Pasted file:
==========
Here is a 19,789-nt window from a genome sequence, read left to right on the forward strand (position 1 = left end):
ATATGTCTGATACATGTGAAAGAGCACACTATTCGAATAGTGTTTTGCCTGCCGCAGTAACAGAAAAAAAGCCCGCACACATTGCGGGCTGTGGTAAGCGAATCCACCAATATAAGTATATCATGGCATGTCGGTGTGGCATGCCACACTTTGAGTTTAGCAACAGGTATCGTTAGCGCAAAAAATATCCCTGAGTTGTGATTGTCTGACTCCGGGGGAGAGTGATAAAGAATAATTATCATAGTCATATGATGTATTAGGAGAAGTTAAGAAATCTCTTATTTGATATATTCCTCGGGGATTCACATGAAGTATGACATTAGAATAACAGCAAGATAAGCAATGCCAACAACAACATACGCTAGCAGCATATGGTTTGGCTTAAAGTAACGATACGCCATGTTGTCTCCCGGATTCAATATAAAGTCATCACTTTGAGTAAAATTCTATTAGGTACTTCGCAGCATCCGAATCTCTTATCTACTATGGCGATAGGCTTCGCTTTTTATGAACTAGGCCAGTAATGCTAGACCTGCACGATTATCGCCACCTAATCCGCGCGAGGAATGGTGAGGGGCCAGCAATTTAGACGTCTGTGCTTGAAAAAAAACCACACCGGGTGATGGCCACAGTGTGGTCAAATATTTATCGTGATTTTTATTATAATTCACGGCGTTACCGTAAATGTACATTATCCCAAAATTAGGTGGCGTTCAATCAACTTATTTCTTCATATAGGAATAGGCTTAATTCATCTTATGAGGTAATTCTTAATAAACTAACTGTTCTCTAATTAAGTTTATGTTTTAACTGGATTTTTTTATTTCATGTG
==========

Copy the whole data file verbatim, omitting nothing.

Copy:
Here is a 19,789-nt window from a genome sequence, read left to right on the forward strand (position 1 = left end):
ATATGTCTGATACATGTGAAAGAGCACACTATTCGAATAGTGTTTTGCCTGCCGCAGTAACAGAAAAAAAGCCCGCACACATTGCGGGCTGTGGTAAGCGAATCCACCAATATAAGTATATCATGGCATGTCGGTGTGGCATGCCACACTTTGAGTTTAGCAACAGGTATCGTTAGCGCAAAAAATATCCCTGAGTTGTGATTGTCTGACTCCGGGGGAGAGTGATAAAGAATAATTATCATAGTCATATGATGTATTAGGAGAAGTTAAGAAATCTCTTATTTGATATATTCCTCGGGGATTCACATGAAGTATGACATTAGAATAACAGCAAGATAAGCAATGCCAACAACAACATACGCTAGCAGCATATGGTTTGGCTTAAAGTAACGATACGCCATGTTGTCTCCCGGATTCAATATAAAGTCATCACTTTGAGTAAAATTCTATTAGGTACTTCGCAGCATCCGAATCTCTTATCTACTATGGCGATAGGCTTCGCTTTTTATGAACTAGGCCAGTAATGCTAGACCTGCACGATTATCGCCACCTAATCCGCGCGAGGAATGGTGAGGGGCCAGCAATTTAGACGTCTGTGCTTGAAAAAAAACCACACCGGGTGATGGCCACAGTGTGGTCAAATATTTATCGTGATTTTTATTATAATTCACGGCGTTACCGTAAATGTACATTATCCCAAAATTAGGTGGCGTTCAATCAACTTATTTCTTCATATAGGAATAGGCTTAATTCATCTTATGAGGTAATTCTTAATAAACTAACTGTTCTCTAATTAAGTTTATGTTTTAACTGGATTTTTTTATTTCATGTG